Dennis

  12. The monitor size/resolution could be a problem in the corporate environment, where the standard is either 12? laptop or a 17/19? desktop CRT. IT just doesn’t like to spring for big monitors – unless you are a VP/SVP or a Exec Admin to a VP/SVP, then you get the 22? flat screens! They need the real estate to more carefully read the emails!

  13. OK – my 2c worth is that I welcome the UI change – it’s Office wide – not driven by any Excel specific needs.

    I’ve seen Excel experts produce crappy Word documents – simply because many features and the ‘right way’ to use those features are hidden.

    And we know it goes the other way too.

    In an organisation with very high quantitative and writing skills where the main output is written reports, I’m continually surprised at how difficult it is to get colleagues make the most of Excel and Word – choosing instead to get by with the ‘this works for me’ approach.

    As a user (working in a team), rather than a hack developer, I’m all for this UI change if it makes it easier to use the features.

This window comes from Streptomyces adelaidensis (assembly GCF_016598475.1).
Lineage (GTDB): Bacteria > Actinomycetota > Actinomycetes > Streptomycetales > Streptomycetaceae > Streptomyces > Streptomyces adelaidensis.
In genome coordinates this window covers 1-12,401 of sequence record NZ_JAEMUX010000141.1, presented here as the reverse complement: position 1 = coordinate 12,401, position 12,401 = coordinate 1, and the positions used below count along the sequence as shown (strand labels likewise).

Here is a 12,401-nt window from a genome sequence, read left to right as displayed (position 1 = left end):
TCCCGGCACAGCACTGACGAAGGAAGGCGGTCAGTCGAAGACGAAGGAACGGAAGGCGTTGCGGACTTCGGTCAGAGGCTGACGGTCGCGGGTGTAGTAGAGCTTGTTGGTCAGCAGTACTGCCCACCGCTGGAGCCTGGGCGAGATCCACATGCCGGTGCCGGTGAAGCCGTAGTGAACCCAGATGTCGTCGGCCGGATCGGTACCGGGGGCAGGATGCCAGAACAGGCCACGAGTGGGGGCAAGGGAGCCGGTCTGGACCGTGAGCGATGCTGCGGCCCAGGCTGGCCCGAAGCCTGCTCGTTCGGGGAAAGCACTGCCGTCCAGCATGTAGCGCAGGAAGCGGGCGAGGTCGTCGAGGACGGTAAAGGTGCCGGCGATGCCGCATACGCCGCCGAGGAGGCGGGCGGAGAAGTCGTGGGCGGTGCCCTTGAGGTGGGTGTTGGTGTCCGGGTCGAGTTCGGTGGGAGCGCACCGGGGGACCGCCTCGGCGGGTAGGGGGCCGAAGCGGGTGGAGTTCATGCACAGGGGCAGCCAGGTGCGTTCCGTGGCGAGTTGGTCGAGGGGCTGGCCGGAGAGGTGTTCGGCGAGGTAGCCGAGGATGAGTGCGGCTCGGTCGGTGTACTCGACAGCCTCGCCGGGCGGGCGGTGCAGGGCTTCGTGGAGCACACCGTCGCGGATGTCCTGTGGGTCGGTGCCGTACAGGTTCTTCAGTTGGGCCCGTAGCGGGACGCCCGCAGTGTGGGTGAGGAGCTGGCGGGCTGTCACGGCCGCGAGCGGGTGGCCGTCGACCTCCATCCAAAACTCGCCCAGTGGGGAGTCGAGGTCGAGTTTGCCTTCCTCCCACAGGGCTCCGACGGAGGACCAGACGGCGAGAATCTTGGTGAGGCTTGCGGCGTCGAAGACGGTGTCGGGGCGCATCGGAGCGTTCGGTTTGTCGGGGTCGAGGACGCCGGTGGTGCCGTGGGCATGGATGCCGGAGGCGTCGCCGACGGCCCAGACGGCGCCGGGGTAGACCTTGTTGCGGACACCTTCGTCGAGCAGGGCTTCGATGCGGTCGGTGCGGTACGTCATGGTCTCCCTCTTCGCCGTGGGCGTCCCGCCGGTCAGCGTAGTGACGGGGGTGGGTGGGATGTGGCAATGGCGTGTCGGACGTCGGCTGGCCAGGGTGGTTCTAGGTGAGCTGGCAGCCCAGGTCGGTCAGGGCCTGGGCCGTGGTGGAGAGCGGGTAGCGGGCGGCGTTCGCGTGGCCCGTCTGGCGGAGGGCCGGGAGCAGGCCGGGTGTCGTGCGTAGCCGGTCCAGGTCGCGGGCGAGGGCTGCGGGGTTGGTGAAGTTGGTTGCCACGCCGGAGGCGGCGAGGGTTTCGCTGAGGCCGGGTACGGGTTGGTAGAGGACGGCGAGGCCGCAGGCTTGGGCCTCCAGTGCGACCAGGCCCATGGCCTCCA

If this UI has been in development for 5 years, let’s wait and see if many of the technical improvements in Excel we all hope for is there as well.

    cheers,
    Christopher

  14. This may seem petty, but it’s a big concern for many of us. Over the years, MS has gone further and further in hiding keyboard accelerators from the user. I still can’t figure out the reasoning behind hiding the _ from the accelerator key until the alt key is pressed. With the new ribbon layout, which I think is a great layout, how many of us will be left hunting for the mouse where we traditionally hit Alt-F-V or Alt-I-R or any of those other keyboard shortcuts that our fingers have memorized? No doubt the ribbon will be programmable, but well thought out accerators are always part of my toolbars and I rely on them. An icon alone just won’t do.

    As for everything else, it looks like a huge improvement. I’m sure a lot of VBA will get broken. Well written code will be easy to fix and improve to use the new functionality. Spaghetti code will probably result in running side-by-side versions for many users. I hope mine falls into the former category, but I cringe at the thought of revisiting my earlier stuff.